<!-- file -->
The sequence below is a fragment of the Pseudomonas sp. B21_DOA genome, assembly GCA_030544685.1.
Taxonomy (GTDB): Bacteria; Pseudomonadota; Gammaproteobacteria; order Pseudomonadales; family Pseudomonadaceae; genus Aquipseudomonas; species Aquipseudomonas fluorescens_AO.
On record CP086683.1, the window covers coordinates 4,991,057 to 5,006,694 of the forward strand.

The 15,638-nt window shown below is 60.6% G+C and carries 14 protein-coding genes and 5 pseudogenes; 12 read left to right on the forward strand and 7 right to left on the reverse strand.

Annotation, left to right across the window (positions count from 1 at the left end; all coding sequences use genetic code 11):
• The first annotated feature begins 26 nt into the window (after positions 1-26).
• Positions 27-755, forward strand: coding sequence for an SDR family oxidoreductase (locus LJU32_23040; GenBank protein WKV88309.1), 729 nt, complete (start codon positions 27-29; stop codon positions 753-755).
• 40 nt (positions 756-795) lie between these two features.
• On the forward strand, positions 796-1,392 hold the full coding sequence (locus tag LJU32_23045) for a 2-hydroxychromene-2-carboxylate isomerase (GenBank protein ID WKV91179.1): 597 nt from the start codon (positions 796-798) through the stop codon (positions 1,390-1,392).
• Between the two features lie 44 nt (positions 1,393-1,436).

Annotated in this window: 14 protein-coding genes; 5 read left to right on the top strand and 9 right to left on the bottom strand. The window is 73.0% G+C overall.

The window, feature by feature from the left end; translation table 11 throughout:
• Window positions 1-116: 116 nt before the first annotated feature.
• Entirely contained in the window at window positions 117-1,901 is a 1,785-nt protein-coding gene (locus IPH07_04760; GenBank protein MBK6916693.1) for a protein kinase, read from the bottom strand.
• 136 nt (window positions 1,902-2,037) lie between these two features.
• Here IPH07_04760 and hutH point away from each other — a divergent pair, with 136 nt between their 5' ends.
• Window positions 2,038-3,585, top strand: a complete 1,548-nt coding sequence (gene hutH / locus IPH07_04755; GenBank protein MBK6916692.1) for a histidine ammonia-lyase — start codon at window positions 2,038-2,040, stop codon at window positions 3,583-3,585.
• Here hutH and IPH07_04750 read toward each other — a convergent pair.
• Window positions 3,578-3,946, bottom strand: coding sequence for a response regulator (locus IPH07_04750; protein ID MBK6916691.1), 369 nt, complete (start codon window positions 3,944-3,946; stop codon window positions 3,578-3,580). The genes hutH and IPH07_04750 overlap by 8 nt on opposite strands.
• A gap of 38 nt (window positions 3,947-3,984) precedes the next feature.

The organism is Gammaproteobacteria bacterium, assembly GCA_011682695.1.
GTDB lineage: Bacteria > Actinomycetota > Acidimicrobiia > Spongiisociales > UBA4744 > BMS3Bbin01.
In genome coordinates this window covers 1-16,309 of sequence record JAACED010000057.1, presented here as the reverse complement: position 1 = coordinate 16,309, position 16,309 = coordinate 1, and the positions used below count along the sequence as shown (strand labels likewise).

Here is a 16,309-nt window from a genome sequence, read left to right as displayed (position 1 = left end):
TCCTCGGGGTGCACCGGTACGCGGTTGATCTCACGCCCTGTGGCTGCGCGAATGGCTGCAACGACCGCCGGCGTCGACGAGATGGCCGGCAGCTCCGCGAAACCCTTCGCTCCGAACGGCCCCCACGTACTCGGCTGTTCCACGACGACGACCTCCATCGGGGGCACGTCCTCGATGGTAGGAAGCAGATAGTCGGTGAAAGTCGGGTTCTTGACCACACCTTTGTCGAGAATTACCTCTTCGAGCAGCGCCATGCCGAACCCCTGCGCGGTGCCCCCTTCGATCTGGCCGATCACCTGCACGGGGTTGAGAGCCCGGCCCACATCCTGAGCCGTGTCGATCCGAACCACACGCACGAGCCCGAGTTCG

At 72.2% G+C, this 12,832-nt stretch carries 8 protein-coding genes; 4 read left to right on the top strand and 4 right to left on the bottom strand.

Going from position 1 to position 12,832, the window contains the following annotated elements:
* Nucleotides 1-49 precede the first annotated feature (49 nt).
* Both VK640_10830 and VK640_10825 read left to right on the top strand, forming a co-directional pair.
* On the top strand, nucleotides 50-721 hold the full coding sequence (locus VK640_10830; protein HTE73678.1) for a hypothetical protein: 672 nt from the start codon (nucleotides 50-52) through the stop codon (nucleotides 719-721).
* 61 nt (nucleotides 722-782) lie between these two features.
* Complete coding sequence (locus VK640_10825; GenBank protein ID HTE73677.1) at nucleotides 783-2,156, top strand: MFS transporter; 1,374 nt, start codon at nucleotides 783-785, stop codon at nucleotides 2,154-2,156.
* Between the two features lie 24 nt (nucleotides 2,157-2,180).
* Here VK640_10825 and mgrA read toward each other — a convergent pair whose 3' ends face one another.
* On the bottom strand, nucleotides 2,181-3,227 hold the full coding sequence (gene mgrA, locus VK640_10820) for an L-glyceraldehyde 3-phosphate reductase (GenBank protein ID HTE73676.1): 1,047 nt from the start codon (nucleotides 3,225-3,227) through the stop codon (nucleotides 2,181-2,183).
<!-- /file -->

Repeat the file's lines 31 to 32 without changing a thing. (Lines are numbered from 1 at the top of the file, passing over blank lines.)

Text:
* 61 nt (nucleotides 722-782) lie between these two features.
* Complete coding sequence (locus VK640_10825; GenBank protein ID HTE73677.1) at nucleotides 783-2,156, top strand: MFS transporter; 1,374 nt, start codon at nucleotides 783-785, stop codon at nucleotides 2,154-2,156.